The challenge Day 32, by Carlos Miceli: [Think of all the things that are not working in your life. That job you don’t like, that relationship that’s not working, those friends that annoy you. Now turn them all on you. Imagine that everything that’s not working in your life is your fault. How would you approach it? What would you work on to change your life to the state that you want it to be?]
I must be myself. I cannot break myself any longer for you, or you. – Ralph Waldo Emerson
The devil may wear Prada, but I am rather naked than gutless.
”Could you come into my office, now?”
I was abruptly disturbed from my daydreaming by the voice in the intercom speakers. It was the voice of my boss, an arrogant woman with a charisma of a black widow spider in heat.
I dragged myself out of the chair, out of the office room, out in the corridor and in front of the closed-door. My hands were shaking a bit and I hesitated to press the button under the name I hated – Ms. Agnes Halliwell, CEO. There was absolutely nothing “Agnes” about her. I knew her name meant “chaste or holy”. She talks about it every Christmas party when she has the speech of the year to the staff. And what about her surname – Halliwell? She was far away from a “well of holiness”. Ms Agnes Halliwell was a stinking puddle of envy, wrath and greed. Wonder what aspirations her parents had for her, did they feel touched by God to have a baby and how then could she grow up to become such a despicable person? She was a cold-hearted woman and most people I knew at work despised her. She degraded my colleague in front of the rest of us for no reason whatsoever than that she had the power to do it. I pulled myself together and pressed the button and the light showed green which meant I could enter.
“Sit” she said and pointed to a chair in front of her desk and signed that I be quiet. She was talking on the phone at the same time with someone else and was upset and angry.
“Now listen to me, I don’t care who did what to whom or if you just got the information five fucking minutes ago! You work for me and I am the one that feeds your disgusting little children. I want it fixed within the hour,” she ranted and I watched her walk back and forth in the room.
She was impeccably dressed; black tailor-made dress, white shirt, pearls in her ears, fantastic manicured French nails and high-heel black Manolo Blahnik shoes. A conspicuous woman, in deed, but she was made of stone. She never exercised compassion or kindness. I couldn’t remember if I had ever seen her smile. She was beautiful but such a pain in the ass. She hung up the phone, sat down and grabbed her bag and pulled up her lipstick and refreshed her lips with a flaming crimson colour.
“Take a look at this. I want to hear your opinion” she said and threw a pile of paper on the desk. I picked up the pile and started to read a business report. It was about a business deal about an acquisition that had its flaws but all in all it showed a good and sound business model that with some adjustments could be great.
“Time is money, you know. The deal is not happening so I want you to tell me whose fault it is. Whom am I going to hang for this poor execution?” she said and looked at me with a stone cold face. She wasn’t going to let me off the hook easily.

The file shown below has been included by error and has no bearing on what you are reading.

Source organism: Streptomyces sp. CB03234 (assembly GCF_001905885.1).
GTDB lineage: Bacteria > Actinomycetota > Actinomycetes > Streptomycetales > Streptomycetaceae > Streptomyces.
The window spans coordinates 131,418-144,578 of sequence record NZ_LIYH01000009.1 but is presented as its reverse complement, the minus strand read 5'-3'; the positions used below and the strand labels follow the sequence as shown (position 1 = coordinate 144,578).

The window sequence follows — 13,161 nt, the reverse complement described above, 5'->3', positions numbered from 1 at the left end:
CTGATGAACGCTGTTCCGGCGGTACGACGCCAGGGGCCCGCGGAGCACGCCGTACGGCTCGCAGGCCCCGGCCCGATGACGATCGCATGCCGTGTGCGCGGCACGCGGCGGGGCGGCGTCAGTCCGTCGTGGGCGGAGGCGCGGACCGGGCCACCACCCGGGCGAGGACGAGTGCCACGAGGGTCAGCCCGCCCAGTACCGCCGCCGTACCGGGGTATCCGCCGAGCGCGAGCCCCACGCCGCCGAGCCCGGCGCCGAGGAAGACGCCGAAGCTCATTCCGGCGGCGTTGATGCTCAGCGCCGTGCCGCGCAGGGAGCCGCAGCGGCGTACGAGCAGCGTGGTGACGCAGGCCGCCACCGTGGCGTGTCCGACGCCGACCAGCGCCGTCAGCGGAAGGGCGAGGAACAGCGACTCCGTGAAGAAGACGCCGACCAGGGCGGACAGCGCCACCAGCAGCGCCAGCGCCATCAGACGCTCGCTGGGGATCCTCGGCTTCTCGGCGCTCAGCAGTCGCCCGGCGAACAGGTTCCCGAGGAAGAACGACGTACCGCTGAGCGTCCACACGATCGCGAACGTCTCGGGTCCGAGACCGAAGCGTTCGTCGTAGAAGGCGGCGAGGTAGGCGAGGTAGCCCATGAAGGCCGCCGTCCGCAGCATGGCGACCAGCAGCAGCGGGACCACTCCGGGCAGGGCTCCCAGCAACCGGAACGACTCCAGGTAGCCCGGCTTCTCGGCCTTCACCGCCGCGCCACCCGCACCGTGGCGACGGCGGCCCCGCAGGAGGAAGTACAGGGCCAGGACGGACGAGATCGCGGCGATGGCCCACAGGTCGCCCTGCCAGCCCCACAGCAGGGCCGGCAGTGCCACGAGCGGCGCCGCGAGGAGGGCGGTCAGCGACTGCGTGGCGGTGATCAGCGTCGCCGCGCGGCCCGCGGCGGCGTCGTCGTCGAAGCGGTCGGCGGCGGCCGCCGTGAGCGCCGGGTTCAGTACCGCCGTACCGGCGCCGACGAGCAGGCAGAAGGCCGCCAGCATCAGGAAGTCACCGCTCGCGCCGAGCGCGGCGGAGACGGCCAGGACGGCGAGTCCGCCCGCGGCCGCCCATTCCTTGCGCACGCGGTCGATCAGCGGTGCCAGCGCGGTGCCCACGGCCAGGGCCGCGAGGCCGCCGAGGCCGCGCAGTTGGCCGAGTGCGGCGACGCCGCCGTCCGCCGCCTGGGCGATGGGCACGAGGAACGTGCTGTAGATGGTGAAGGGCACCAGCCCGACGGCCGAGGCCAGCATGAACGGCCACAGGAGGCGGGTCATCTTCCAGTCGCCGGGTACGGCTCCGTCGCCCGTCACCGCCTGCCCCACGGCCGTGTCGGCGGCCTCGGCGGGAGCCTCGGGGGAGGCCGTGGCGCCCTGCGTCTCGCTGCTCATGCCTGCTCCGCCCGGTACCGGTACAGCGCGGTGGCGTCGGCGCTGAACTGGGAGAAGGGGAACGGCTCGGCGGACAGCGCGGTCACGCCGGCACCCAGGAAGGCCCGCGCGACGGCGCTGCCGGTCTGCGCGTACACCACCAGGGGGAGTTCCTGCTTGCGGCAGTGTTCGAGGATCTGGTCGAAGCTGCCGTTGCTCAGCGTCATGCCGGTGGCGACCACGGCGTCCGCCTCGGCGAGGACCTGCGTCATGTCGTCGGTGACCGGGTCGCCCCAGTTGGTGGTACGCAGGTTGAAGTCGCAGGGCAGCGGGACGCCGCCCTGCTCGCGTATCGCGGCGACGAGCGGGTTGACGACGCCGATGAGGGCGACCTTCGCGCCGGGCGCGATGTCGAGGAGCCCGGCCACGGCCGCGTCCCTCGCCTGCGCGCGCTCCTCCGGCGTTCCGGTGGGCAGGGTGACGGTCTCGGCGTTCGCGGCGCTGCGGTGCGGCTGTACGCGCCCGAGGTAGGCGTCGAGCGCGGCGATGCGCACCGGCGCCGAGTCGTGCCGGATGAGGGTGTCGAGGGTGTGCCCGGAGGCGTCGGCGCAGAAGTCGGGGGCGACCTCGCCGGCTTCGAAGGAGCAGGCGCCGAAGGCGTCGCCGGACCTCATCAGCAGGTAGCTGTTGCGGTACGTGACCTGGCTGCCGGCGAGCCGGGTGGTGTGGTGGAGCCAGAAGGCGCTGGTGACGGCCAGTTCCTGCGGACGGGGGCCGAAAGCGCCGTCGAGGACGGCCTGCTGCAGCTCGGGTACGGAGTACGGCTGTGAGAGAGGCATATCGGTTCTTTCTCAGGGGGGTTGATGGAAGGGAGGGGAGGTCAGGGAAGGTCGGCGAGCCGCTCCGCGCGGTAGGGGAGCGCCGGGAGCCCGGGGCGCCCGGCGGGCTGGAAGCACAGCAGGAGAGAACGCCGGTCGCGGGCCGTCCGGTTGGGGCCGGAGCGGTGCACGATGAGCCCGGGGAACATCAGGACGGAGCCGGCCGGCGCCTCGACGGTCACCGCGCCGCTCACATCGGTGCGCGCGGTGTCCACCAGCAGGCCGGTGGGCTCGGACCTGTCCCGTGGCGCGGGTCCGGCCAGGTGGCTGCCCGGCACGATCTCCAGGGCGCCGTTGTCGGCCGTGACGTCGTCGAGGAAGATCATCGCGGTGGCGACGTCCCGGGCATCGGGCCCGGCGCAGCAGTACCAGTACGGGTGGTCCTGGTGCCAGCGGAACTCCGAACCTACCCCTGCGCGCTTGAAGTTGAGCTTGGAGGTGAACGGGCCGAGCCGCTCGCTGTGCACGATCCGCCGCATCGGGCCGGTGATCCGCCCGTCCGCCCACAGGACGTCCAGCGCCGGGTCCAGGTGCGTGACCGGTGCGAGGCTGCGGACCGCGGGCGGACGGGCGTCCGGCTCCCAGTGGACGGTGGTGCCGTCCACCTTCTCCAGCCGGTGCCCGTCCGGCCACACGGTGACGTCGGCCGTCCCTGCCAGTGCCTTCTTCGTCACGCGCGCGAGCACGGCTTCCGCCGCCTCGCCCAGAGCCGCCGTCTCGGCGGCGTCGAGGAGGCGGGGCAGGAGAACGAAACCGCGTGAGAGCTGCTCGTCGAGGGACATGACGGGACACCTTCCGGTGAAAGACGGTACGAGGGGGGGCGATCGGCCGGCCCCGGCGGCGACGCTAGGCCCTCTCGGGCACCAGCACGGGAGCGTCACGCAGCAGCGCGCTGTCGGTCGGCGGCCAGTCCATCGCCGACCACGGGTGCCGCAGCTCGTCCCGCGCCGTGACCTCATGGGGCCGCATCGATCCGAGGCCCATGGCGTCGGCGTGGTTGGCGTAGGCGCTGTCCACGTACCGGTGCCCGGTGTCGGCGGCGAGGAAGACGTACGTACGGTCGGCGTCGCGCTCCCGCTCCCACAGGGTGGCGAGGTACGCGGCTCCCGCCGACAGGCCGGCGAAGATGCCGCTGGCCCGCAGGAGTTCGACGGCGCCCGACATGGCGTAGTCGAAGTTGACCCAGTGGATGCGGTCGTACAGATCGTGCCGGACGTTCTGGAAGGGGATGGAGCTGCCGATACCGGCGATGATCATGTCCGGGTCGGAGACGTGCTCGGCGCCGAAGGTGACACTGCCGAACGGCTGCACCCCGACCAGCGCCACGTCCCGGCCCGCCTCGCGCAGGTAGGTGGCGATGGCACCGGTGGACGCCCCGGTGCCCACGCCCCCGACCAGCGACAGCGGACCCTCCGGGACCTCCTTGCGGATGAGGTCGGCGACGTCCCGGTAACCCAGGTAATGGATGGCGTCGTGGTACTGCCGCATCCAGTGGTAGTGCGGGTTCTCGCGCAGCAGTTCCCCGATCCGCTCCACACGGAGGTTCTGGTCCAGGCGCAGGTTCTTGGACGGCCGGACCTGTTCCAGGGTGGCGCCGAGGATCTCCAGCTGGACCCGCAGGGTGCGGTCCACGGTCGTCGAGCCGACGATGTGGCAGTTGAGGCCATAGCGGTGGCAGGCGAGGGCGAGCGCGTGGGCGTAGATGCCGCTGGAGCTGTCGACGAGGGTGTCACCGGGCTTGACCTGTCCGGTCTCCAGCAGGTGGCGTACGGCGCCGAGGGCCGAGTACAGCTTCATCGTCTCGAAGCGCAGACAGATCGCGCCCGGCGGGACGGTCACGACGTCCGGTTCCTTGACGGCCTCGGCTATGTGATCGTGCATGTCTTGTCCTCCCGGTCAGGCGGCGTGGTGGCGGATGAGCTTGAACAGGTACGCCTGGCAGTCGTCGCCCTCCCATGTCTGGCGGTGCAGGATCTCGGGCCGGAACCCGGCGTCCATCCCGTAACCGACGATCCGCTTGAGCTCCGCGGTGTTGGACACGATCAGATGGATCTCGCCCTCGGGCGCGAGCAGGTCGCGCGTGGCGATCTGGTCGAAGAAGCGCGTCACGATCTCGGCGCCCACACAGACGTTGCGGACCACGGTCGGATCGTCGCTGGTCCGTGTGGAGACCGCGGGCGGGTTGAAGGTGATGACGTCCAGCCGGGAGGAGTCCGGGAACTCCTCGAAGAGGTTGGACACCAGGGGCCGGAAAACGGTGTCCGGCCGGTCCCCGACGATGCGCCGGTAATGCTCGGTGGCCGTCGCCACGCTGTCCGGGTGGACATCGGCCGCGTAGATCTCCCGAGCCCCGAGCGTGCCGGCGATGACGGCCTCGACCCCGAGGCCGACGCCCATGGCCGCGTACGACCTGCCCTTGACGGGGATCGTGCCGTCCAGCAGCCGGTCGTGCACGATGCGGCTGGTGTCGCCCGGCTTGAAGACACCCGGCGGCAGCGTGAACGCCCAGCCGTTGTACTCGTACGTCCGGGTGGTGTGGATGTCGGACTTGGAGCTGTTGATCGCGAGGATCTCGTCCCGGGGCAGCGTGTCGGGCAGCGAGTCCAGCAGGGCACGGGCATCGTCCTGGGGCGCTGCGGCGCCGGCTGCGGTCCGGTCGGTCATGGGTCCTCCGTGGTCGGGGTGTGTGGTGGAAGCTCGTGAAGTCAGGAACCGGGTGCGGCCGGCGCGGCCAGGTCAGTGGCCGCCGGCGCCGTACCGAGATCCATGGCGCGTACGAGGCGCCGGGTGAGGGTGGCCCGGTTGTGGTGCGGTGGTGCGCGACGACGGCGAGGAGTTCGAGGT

“Excuse me?” I said and couldn’t believe what I just heard.
“You heard me. Don’t play stupid. Whose fault is it? Who’s to blame?”
I have heard about her interrogations and pestering before but I haven’t been called into her office myself.
“Don’t stall. Give me an answer. Now.” she said and reached for her mobile phone that announced an incoming text message.
“What do you want from me? I don’t think it is only one person’s fault if something goes wrong” I said and wondered if she was going to eat me alive. I put down the papers on the desk and hoped that she was content with my answer. I looked at her and could tell that she wasn’t.
“Do you have an idea what it takes to run this business? Do you have at least some brain cells in there?” she hissed and pointed to my head. She made me feel like a squeezed lemon. I tried to look firmly into her eyes without yielding but I couldn’t. I gave way to her hard glance. I picked up the report again and started to look through it. There were some irregularities in the presentation, but they were minor and could be adjusted with some calculation wizardry.
“Why does everything have to revolve around fault and guilt?” I thought and looked at her again. I noticed that even if she was a beautiful woman, she had a sort of thin tight upper lip, which made it easy, with little imagination, to turn her into an old ragged witch with a wart on her nose. That picture almost made me smile and I felt for her at that moment. I saw a very lonely woman who assumed that to be powerful she had to use the tactics of coercion, to threaten with reprimands for anyone that opposed her or failed to carry out to her satisfaction. I filled up with unfamiliar self-assurance. She couldn’t make me inferior unless I let her. She was actually in need of anyone or me to give her power.
“I do have brain cells and they tell me you are making an unnecessary assumption. You look at business as fault and entitlement. But mistakes can be rectified and success is relative. ” I said and surprised myself that I managed to sound so calm. I looked straight at her and put down the pile of paper. She stood still and looked at me with the same stone cold face she had all along.
“Why does someone have to hang if the deal isn’t going to happen anyway?” I asked.
“Because as long as one or two persons are held responsible for a mistake or misfortune in our business, the rest of the team can go home with illusion of happiness and come back tomorrow and be better workers than they thought they could be the day before” she answered without hesitation and sat down.
“But that’s just scapegoat mechanism and isn’t sign of strong leadership. It’s just bullying. It’s scare tactics.” I said and anticipated her to start arguing. The intercom speaker crackled.
“Ms Halliwell, there’s a call on line two”
“Debby, what is it you don’t get? I’m in a meeting. Take a message and don’t disturb me”